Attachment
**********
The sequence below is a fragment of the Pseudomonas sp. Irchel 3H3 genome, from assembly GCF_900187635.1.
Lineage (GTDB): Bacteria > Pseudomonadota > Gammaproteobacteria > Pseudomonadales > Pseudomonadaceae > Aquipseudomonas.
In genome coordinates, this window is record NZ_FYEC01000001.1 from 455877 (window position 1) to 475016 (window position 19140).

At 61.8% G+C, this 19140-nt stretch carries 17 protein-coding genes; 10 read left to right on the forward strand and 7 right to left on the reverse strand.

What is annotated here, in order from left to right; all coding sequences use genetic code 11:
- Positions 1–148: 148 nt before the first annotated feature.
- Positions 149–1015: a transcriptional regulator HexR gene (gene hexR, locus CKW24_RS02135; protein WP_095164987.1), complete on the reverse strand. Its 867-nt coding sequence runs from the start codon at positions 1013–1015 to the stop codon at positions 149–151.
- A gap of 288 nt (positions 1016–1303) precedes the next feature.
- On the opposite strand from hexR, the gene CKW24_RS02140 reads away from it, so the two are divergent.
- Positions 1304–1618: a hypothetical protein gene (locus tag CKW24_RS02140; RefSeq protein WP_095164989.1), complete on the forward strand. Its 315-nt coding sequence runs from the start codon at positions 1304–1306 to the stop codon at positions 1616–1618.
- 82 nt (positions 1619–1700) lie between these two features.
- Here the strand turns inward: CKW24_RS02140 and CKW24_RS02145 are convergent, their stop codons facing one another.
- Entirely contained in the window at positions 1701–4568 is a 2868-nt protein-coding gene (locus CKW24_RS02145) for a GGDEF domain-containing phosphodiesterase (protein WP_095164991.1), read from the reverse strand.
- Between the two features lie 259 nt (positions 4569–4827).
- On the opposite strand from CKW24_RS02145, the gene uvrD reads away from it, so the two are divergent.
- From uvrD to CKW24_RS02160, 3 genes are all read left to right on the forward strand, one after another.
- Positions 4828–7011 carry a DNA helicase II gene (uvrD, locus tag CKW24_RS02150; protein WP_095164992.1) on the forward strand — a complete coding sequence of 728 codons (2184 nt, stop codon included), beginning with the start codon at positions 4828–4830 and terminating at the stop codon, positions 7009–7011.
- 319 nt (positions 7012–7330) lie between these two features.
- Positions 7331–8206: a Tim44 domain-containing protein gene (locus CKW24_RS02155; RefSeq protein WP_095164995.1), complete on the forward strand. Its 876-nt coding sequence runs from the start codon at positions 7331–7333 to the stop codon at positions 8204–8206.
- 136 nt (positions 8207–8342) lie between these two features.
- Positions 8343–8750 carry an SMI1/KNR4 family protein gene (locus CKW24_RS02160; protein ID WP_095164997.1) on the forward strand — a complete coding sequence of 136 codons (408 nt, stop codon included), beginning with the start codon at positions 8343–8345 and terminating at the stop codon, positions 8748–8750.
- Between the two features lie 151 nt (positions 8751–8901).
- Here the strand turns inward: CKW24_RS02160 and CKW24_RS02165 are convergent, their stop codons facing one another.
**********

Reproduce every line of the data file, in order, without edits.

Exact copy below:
The sequence below is a fragment of the Pseudomonas sp. Irchel 3H3 genome, from assembly GCF_900187635.1.
Lineage (GTDB): Bacteria > Pseudomonadota > Gammaproteobacteria > Pseudomonadales > Pseudomonadaceae > Aquipseudomonas.
In genome coordinates, this window is record NZ_FYEC01000001.1 from 455877 (window position 1) to 475016 (window position 19140).

At 61.8% G+C, this 19140-nt stretch carries 17 protein-coding genes; 10 read left to right on the forward strand and 7 right to left on the reverse strand.

What is annotated here, in order from left to right; all coding sequences use genetic code 11:
- Positions 1–148: 148 nt before the first annotated feature.
- Positions 149–1015: a transcriptional regulator HexR gene (gene hexR, locus CKW24_RS02135; protein WP_095164987.1), complete on the reverse strand. Its 867-nt coding sequence runs from the start codon at positions 1013–1015 to the stop codon at positions 149–151.
- A gap of 288 nt (positions 1016–1303) precedes the next feature.
- On the opposite strand from hexR, the gene CKW24_RS02140 reads away from it, so the two are divergent.
- Positions 1304–1618: a hypothetical protein gene (locus tag CKW24_RS02140; RefSeq protein WP_095164989.1), complete on the forward strand. Its 315-nt coding sequence runs from the start codon at positions 1304–1306 to the stop codon at positions 1616–1618.
- 82 nt (positions 1619–1700) lie between these two features.
- Here the strand turns inward: CKW24_RS02140 and CKW24_RS02145 are convergent, their stop codons facing one another.
- Entirely contained in the window at positions 1701–4568 is a 2868-nt protein-coding gene (locus CKW24_RS02145) for a GGDEF domain-containing phosphodiesterase (protein WP_095164991.1), read from the reverse strand.
- Between the two features lie 259 nt (positions 4569–4827).
- On the opposite strand from CKW24_RS02145, the gene uvrD reads away from it, so the two are divergent.
- From uvrD to CKW24_RS02160, 3 genes are all read left to right on the forward strand, one after another.
- Positions 4828–7011 carry a DNA helicase II gene (uvrD, locus tag CKW24_RS02150; protein WP_095164992.1) on the forward strand — a complete coding sequence of 728 codons (2184 nt, stop codon included), beginning with the start codon at positions 4828–4830 and terminating at the stop codon, positions 7009–7011.
- 319 nt (positions 7012–7330) lie between these two features.
- Positions 7331–8206: a Tim44 domain-containing protein gene (locus CKW24_RS02155; RefSeq protein WP_095164995.1), complete on the forward strand. Its 876-nt coding sequence runs from the start codon at positions 7331–7333 to the stop codon at positions 8204–8206.
- 136 nt (positions 8207–8342) lie between these two features.
- Positions 8343–8750 carry an SMI1/KNR4 family protein gene (locus CKW24_RS02160; protein ID WP_095164997.1) on the forward strand — a complete coding sequence of 136 codons (408 nt, stop codon included), beginning with the start codon at positions 8343–8345 and terminating at the stop codon, positions 8748–8750.
- Between the two features lie 151 nt (positions 8751–8901).
- Here the strand turns inward: CKW24_RS02160 and CKW24_RS02165 are convergent, their stop codons facing one another.